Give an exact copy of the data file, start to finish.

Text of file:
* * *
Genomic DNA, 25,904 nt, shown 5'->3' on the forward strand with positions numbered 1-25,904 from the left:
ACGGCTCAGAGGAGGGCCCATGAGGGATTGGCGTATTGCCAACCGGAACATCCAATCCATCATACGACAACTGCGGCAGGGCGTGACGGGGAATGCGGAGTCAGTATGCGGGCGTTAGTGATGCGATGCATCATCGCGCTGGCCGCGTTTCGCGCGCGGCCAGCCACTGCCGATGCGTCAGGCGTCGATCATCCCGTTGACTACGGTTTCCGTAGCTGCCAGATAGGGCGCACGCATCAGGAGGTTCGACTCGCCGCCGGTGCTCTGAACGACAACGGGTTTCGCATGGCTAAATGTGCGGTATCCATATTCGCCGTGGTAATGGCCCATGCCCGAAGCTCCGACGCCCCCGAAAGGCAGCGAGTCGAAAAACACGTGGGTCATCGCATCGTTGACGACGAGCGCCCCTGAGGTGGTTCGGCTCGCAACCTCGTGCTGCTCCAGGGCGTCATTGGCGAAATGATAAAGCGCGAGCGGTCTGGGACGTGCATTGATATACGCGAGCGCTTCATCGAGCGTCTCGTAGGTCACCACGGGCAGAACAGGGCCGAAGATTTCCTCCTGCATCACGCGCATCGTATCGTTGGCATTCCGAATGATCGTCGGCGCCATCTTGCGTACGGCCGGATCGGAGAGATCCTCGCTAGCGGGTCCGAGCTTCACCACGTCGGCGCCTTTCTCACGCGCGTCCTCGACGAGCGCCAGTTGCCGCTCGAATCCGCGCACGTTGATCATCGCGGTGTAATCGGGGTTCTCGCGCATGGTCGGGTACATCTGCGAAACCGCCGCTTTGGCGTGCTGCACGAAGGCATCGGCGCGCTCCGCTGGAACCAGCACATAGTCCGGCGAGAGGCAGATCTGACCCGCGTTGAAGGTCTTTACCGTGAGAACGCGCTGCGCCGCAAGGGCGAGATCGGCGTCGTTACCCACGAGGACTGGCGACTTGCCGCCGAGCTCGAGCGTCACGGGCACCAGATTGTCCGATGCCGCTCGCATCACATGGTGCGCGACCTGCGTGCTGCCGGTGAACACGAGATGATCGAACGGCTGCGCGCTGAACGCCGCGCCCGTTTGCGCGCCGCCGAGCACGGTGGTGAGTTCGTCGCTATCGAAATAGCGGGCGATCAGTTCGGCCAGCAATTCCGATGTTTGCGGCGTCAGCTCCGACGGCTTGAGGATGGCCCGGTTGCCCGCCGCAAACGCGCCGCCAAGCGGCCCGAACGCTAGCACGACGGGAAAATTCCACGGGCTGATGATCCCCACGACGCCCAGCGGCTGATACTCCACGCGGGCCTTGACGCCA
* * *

Genomic DNA, 25,904 nt, shown 5'->3' on the forward strand with positions numbered 1-25,904 from the left:
ACGGCTCAGAGGAGGGCCCATGAGGGATTGGCGTATTGCCAACCGGAACATCCAATCCATCATACGACAACTGCGGCAGGGCGTGACGGGGAATGCGGAGTCAGTATGCGGGCGTTAGTGATGCGATGCATCATCGCGCTGGCCGCGTTTCGCGCGCGGCCAGCCACTGCCGATGCGTCAGGCGTCGATCATCCCGTTGACTACGGTTTCCGTAGCTGCCAGATAGGGCGCACGCATCAGGAGGTTCGACTCGCCGCCGGTGCTCTGAACGACAACGGGTTTCGCATGGCTAAATGTGCGGTATCCATATTCGCCGTGGTAATGGCCCATGCCCGAAGCTCCGACGCCCCCGAAAGGCAGCGAGTCGAAAAACACGTGGGTCATCGCATCGTTGACGACGAGCGCCCCTGAGGTGGTTCGGCTCGCAACCTCGTGCTGCTCCAGGGCGTCATTGGCGAAATGATAAAGCGCGAGCGGTCTGGGACGTGCATTGATATACGCGAGCGCTTCATCGAGCGTCTCGTAGGTCACCACGGGCAGAACAGGGCCGAAGATTTCCTCCTGCATCACGCGCATCGTATCGTTGGCATTCCGAATGATCGTCGGCGCCATCTTGCGTACGGCCGGATCGGAGAGATCCTCGCTAGCGGGTCCGAGCTTCACCACGTCGGCGCCTTTCTCACGCGCGTCCTCGACGAGCGCCAGTTGCCGCTCGAATCCGCGCACGTTGATCATCGCGGTGTAATCGGGGTTCTCGCGCATGGTCGGGTACATCTGCGAAACCGCCGCTTTGGCGTGCTGCACGAAGGCATCGGCGCGCTCCGCTGGAACCAGCACATAGTCCGGCGAGAGGCAGATCTGACCCGCGTTGAAGGTCTTTACCGTGAGAACGCGCTGCGCCGCAAGGGCGAGATCGGCGTCGTTACCCACGAGGACTGGCGACTTGCCGCCGAGCTCGAGCGTCACGGGCACCAGATTGTCCGATGCCGCTCGCATCACATGGTGCGCGACCTGCGTGCTGCCGGTGAACACGAGATGATCGAACGGCTGCGCGCTGAACGCCGCGCCCGTTTGCGCGCCGCCGAGCACGGTGGTGAGTTCGTCGCTATCGAAATAGCGGGCGATCAGTTCGGCCAGCAATTCCGATGTTTGCGGCGTCAGCTCCGACGGCTTGAGGATGGCCCGGTTGCCCGCCGCAAACGCGCCGCCAAGCGGCCCGAACGCTAGCACGACGGGAAAATTCCACGGGCTGATGATCCCCACGACGCCCAGCGGCTGATACTCCACGCGGGCCTTGACGCCA